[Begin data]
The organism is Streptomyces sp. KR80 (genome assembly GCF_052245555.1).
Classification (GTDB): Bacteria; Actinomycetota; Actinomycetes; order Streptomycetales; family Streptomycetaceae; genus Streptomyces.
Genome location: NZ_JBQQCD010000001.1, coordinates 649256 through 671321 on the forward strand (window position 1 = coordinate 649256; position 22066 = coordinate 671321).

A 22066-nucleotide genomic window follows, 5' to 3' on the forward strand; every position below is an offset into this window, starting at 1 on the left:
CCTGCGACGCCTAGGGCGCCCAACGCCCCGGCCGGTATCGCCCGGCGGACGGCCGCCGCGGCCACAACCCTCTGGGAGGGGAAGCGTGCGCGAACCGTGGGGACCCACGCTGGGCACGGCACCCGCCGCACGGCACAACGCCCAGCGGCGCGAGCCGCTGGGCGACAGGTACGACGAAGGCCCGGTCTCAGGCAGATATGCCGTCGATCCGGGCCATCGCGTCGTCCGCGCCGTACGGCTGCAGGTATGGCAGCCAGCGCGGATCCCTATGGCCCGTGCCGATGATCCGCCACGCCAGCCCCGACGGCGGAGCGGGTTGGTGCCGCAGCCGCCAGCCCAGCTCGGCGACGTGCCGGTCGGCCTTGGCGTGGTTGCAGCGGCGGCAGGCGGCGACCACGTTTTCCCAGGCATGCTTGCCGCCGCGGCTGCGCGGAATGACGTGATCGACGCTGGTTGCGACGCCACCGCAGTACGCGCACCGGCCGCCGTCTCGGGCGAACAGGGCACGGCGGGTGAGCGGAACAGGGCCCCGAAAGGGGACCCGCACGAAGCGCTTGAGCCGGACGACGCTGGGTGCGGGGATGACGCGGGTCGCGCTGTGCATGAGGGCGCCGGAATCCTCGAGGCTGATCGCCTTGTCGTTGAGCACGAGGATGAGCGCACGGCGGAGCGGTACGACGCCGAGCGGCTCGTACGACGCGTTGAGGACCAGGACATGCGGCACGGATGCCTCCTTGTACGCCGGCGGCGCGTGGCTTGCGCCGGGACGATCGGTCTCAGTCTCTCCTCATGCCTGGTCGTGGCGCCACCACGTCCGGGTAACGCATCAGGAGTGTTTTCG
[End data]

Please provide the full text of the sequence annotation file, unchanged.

The organism is Streptomyces sp. KR80 (genome assembly GCF_052245555.1).
Classification (GTDB): Bacteria; Actinomycetota; Actinomycetes; order Streptomycetales; family Streptomycetaceae; genus Streptomyces.
Genome location: NZ_JBQQCD010000001.1, coordinates 649256 through 671321 on the forward strand (window position 1 = coordinate 649256; position 22066 = coordinate 671321).

A 22066-nucleotide genomic window follows, 5' to 3' on the forward strand; every position below is an offset into this window, starting at 1 on the left:
CCTGCGACGCCTAGGGCGCCCAACGCCCCGGCCGGTATCGCCCGGCGGACGGCCGCCGCGGCCACAACCCTCTGGGAGGGGAAGCGTGCGCGAACCGTGGGGACCCACGCTGGGCACGGCACCCGCCGCACGGCACAACGCCCAGCGGCGCGAGCCGCTGGGCGACAGGTACGACGAAGGCCCGGTCTCAGGCAGATATGCCGTCGATCCGGGCCATCGCGTCGTCCGCGCCGTACGGCTGCAGGTATGGCAGCCAGCGCGGATCCCTATGGCCCGTGCCGATGATCCGCCACGCCAGCCCCGACGGCGGAGCGGGTTGGTGCCGCAGCCGCCAGCCCAGCTCGGCGACGTGCCGGTCGGCCTTGGCGTGGTTGCAGCGGCGGCAGGCGGCGACCACGTTTTCCCAGGCATGCTTGCCGCCGCGGCTGCGCGGAATGACGTGATCGACGCTGGTTGCGACGCCACCGCAGTACGCGCACCGGCCGCCGTCTCGGGCGAACAGGGCACGGCGGGTGAGCGGAACAGGGCCCCGAAAGGGGACCCGCACGAAGCGCTTGAGCCGGACGACGCTGGGTGCGGGGATGACGCGGGTCGCGCTGTGCATGAGGGCGCCGGAATCCTCGAGGCTGATCGCCTTGTCGTTGAGCACGAGGATGAGCGCACGGCGGAGCGGTACGACGCCGAGCGGCTCGTACGACGCGTTGAGGACCAGGACATGCGGCACGGATGCCTCCTTGTACGCCGGCGGCGCGTGGCTTGCGCCGGGACGATCGGTCTCAGTCTCTCCTCATGCCTGGTCGTGGCGCCACCACGTCCGGGTAACGCATCAGGAGTGTTTTCG